A carbonyl group is a chemically organic functional group composed of a carbon atom double-bonded to an oxygen atom --> [C=O] The simplest carbonyl groups are aldehydes and ketones usually attached to another carbon compound. These structures can be found in many aromatic compounds contributing to smell and taste.
Before going into anything in depth be sure to understand that the C=O entity itself is known as the "Carbonyl group" while the members of this group are called "carbonyl compounds" --> X-C=O. The carbon and oxygen are usually sp2 hybridized and planar.
Carbonyl Group Double Bonds
The double bonds in alkenes and double bonds in carbonyl groups are VERY different in terms of reactivity. The C=C is less reactive due to C=O electronegativity attributed to the oxygen and its two lone pairs of electrons. One pair of the oxygen lone pairs are located in 2s while the other pair are in 2p orbital where its axis is directed perpendicular to the direction of the pi orbitals. The Carbonyl groups properties are directly tied to its electronic structure as well as geometric positioning. For example, the electronegativity of oxygen also polarizes the pi bond allowing the single bonded substituent connected to become electron withdrawing.
*Note: Both the pi bonds are in phase (top and botom blue ovals)
The double bond lengths of a carbonyl group is about 1.2 angstroms and the strength is about 176-179 kcal/mol). It is possible to correlate the length of a carbonyl bond with its polarity; the longer the bond meaing the lower the polarity. For example, the bond length in C=O is larger in acetaldehyde than in formaldehyde (this of course takes into account the inductive effect of CH3 in the compound).
As discussed before, we understand that oxygen has two lone pairs of electrons hanging around. These electrons make the oxygen more electronegative than carbon. The carbon is then partially postive (electrophillic) and the oxygen partially negative (nucleophillic). The polarizability is denoted by a lowercase delta and a positive or negative superscript depending. For example, carbon would have d+ and oxygen delta^(-). The polarization of carbonyl groups also effects the boiling point of aldehydes and ketones to be higher than those of hydrocarbons in the same amount. The larger the carbonyl compound the less soluble it is in water. If the compound exceeds six carbons it then becomes insoluble.
*For more information about carbonyl solubility, look in the "outside links" section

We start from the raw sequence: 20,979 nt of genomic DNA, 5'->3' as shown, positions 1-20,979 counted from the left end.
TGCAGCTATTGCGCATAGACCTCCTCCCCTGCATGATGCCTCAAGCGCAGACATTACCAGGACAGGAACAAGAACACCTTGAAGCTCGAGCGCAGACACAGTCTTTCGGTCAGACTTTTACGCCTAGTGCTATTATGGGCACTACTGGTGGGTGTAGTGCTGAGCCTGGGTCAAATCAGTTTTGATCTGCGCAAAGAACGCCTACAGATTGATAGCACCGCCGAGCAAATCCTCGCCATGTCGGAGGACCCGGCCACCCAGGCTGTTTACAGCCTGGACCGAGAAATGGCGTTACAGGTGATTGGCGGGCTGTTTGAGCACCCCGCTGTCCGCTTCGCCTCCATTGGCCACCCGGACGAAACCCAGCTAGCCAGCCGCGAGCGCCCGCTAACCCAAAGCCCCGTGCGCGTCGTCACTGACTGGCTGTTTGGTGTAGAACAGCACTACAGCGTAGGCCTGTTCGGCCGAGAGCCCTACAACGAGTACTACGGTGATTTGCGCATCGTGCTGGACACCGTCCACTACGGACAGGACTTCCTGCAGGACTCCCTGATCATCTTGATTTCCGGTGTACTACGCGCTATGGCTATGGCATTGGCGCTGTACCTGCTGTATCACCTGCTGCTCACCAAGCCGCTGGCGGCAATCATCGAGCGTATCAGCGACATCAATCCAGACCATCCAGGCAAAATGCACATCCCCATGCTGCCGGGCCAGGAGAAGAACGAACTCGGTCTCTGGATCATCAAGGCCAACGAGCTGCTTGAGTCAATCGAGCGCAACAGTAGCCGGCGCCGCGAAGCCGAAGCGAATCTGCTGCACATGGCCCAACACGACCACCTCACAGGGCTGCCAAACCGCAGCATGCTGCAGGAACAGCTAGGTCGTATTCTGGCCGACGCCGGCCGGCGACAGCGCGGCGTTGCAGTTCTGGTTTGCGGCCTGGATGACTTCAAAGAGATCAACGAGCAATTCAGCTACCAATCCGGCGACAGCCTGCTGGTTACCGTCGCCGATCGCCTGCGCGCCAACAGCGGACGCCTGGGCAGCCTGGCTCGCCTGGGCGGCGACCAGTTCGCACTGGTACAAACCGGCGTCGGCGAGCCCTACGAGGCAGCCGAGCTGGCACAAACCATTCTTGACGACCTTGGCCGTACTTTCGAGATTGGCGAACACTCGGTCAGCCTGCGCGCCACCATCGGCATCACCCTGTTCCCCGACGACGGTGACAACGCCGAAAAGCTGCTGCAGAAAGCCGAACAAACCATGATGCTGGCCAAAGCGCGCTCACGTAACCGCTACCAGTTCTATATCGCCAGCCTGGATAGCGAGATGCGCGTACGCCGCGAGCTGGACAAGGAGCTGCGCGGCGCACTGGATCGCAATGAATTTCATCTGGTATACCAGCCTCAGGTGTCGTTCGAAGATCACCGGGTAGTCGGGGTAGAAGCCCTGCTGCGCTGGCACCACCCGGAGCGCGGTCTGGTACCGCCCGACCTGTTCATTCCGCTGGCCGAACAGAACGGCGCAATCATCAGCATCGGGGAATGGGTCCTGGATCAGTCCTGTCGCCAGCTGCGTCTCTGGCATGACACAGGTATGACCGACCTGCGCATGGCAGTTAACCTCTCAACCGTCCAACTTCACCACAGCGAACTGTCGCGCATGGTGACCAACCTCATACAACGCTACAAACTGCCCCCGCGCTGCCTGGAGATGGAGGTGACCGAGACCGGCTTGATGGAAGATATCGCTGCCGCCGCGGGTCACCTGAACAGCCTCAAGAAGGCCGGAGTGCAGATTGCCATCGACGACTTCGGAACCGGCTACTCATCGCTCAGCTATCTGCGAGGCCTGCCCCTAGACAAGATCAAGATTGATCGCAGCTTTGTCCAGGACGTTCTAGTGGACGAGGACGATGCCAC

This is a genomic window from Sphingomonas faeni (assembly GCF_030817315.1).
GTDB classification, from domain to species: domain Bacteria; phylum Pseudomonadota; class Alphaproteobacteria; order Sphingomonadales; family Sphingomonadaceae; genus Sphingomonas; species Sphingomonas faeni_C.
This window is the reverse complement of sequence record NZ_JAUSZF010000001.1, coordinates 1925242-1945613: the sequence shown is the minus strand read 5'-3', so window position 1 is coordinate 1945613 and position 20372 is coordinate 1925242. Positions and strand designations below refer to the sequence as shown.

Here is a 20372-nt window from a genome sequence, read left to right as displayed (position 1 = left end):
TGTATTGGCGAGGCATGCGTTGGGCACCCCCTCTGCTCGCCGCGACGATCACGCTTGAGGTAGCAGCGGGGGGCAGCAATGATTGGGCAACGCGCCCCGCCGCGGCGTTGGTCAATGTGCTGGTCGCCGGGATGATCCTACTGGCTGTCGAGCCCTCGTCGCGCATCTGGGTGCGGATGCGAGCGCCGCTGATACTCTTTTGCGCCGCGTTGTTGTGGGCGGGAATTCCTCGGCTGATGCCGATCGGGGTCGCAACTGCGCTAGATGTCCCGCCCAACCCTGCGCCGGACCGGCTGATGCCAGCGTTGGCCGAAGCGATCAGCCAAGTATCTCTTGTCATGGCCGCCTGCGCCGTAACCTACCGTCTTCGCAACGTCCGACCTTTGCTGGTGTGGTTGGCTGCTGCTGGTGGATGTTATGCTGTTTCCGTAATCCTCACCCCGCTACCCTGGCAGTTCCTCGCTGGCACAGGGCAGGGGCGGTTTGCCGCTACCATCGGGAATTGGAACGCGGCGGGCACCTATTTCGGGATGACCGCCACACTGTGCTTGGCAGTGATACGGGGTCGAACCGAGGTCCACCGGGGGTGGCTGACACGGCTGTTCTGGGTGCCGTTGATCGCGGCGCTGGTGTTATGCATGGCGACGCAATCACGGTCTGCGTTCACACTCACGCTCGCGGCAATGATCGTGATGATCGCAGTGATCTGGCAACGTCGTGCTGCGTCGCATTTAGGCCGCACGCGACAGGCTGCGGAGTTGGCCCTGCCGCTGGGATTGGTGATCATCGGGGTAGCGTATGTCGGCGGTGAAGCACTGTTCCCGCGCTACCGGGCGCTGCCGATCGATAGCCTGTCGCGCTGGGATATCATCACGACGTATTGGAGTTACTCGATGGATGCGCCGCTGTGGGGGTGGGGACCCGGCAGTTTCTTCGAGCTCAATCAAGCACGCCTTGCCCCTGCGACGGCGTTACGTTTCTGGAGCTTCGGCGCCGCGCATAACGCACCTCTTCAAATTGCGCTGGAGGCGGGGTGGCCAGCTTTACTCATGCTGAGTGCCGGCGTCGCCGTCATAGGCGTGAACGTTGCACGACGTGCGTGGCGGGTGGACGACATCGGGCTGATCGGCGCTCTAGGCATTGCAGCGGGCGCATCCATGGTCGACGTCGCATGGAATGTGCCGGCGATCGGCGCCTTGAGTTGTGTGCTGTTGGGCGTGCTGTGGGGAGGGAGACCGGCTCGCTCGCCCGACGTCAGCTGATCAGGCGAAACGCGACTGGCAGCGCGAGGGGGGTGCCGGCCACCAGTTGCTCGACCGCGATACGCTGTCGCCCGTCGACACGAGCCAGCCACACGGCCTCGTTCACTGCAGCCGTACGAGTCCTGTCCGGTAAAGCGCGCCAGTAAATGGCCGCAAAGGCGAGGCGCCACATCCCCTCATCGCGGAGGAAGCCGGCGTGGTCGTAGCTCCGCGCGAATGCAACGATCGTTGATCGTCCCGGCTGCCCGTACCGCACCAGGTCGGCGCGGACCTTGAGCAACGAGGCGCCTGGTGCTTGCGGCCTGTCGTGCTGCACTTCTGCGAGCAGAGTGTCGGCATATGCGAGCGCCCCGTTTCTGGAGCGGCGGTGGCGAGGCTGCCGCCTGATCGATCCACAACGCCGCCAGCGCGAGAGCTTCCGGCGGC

*Amides are the most stable of the carbonyl couplings due to the high-resonance stabilization between nitrogen-carbon and carbon-oxygen.
Some Carbonyl Compounds
Nucleophile Addition to a Carbonyl Group
C=O is prone to additions and nucleophillic attack because or carbon's positive charge and oxygen's negative charge. The resonance of the carbon partial positive charge allows the negative charge on the nucleophile to attack the Carbonyl group and become a part of the structure and a positive charge (usually a proton hydrogen) attacks the oxygen. Just a reminder, the nucleophile is a good acid therefore "likes protons" so it will attack the side with a positive charge.
*Remember: due to the electronegative nature of oxygen the carbon is partially positive and oxygen is partially negative
1 2 3
- The Nucleophile (Nu) attacks the positively charged carbon and pushes one of the double bond electrons onto oxygen to give it a negative charge.
- The Nucleophile is now a part of the carbonl structure with a negatively cahrged oxygen and a Na+ "floating" around.
- The negatively charged oxygen attacks the proton (H+) to give the resulting product above.
- What is the hybridization of the carbon in the C=O? the oxygen?
- Illustrate the correct partial positive/negative or polarization of a formaldehyde.
- Is carboxylic acid soluble in water? enone? acetaldehyde?
2. partial positive on the carbon and partial negative on the oxygen
3. yes; yes; yes
- Patai, Saul, ed. The Chemistry of the Carbonyl Group. Vol. 1. London-New York-Sydney: Interscience, 1966.
- Zabicky, Jacob, ed. The Chemistry of the Carbonyl Group. Vol. 2. London-New York-Sydney: Interscience, 1966.
- Gutsche, C. David, author. Rinehart, Kenneth L., ed. The Chemistry of Carbonyl Groups. Vol.1 Endlewood Cliffs, New Jersey: Prentice-Hall, Inc., 1967
- Vollhardt, K. Peter C. "The Carbonyl Group (17.2)." Organic chemistry structure and function. 5th ed. Vol. 1. New York: W.H. Freeman, 2007.
- Sharleen Agvateesiri